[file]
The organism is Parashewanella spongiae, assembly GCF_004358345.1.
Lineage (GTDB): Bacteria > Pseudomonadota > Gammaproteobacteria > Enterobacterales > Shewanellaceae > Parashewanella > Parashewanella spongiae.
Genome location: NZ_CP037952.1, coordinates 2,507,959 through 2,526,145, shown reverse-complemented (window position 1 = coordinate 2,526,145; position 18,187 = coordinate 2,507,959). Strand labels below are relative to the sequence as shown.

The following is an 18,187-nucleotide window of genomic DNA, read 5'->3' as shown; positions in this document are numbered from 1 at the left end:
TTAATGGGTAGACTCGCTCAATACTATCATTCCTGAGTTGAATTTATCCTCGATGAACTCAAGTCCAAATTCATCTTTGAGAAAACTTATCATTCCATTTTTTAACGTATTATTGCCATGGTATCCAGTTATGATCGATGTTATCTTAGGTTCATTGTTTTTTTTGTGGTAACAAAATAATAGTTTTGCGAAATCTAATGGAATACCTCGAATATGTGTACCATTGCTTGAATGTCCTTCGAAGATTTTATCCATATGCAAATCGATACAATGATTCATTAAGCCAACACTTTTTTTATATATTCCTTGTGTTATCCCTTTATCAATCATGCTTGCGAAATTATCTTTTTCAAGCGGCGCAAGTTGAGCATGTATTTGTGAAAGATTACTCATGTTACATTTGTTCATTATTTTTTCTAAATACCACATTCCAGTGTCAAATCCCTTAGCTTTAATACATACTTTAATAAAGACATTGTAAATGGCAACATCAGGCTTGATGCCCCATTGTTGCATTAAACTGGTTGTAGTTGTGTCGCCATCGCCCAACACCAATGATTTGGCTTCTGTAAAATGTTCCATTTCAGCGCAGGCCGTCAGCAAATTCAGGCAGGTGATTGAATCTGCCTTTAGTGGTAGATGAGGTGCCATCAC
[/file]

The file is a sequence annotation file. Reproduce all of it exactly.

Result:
The organism is Parashewanella spongiae, assembly GCF_004358345.1.
Lineage (GTDB): Bacteria > Pseudomonadota > Gammaproteobacteria > Enterobacterales > Shewanellaceae > Parashewanella > Parashewanella spongiae.
Genome location: NZ_CP037952.1, coordinates 2,507,959 through 2,526,145, shown reverse-complemented (window position 1 = coordinate 2,526,145; position 18,187 = coordinate 2,507,959). Strand labels below are relative to the sequence as shown.

The following is an 18,187-nucleotide window of genomic DNA, read 5'->3' as shown; positions in this document are numbered from 1 at the left end:
TTAATGGGTAGACTCGCTCAATACTATCATTCCTGAGTTGAATTTATCCTCGATGAACTCAAGTCCAAATTCATCTTTGAGAAAACTTATCATTCCATTTTTTAACGTATTATTGCCATGGTATCCAGTTATGATCGATGTTATCTTAGGTTCATTGTTTTTTTTGTGGTAACAAAATAATAGTTTTGCGAAATCTAATGGAATACCTCGAATATGTGTACCATTGCTTGAATGTCCTTCGAAGATTTTATCCATATGCAAATCGATACAATGATTCATTAAGCCAACACTTTTTTTATATATTCCTTGTGTTATCCCTTTATCAATCATGCTTGCGAAATTATCTTTTTCAAGCGGCGCAAGTTGAGCATGTATTTGTGAAAGATTACTCATGTTACATTTGTTCATTATTTTTTCTAAATACCACATTCCAGTGTCAAATCCCTTAGCTTTAATACATACTTTAATAAAGACATTGTAAATGGCAACATCAGGCTTGATGCCCCATTGTTGCATTAAACTGGTTGTAGTTGTGTCGCCATCGCCCAACACCAATGATTTGGCTTCTGTAAAATGTTCCATTTCAGCGCAGGCCGTCAGCAAATTCAGGCAGGTGATTGAATCTGCCTTTAGTGGTAGATGAGGTGCCATCAC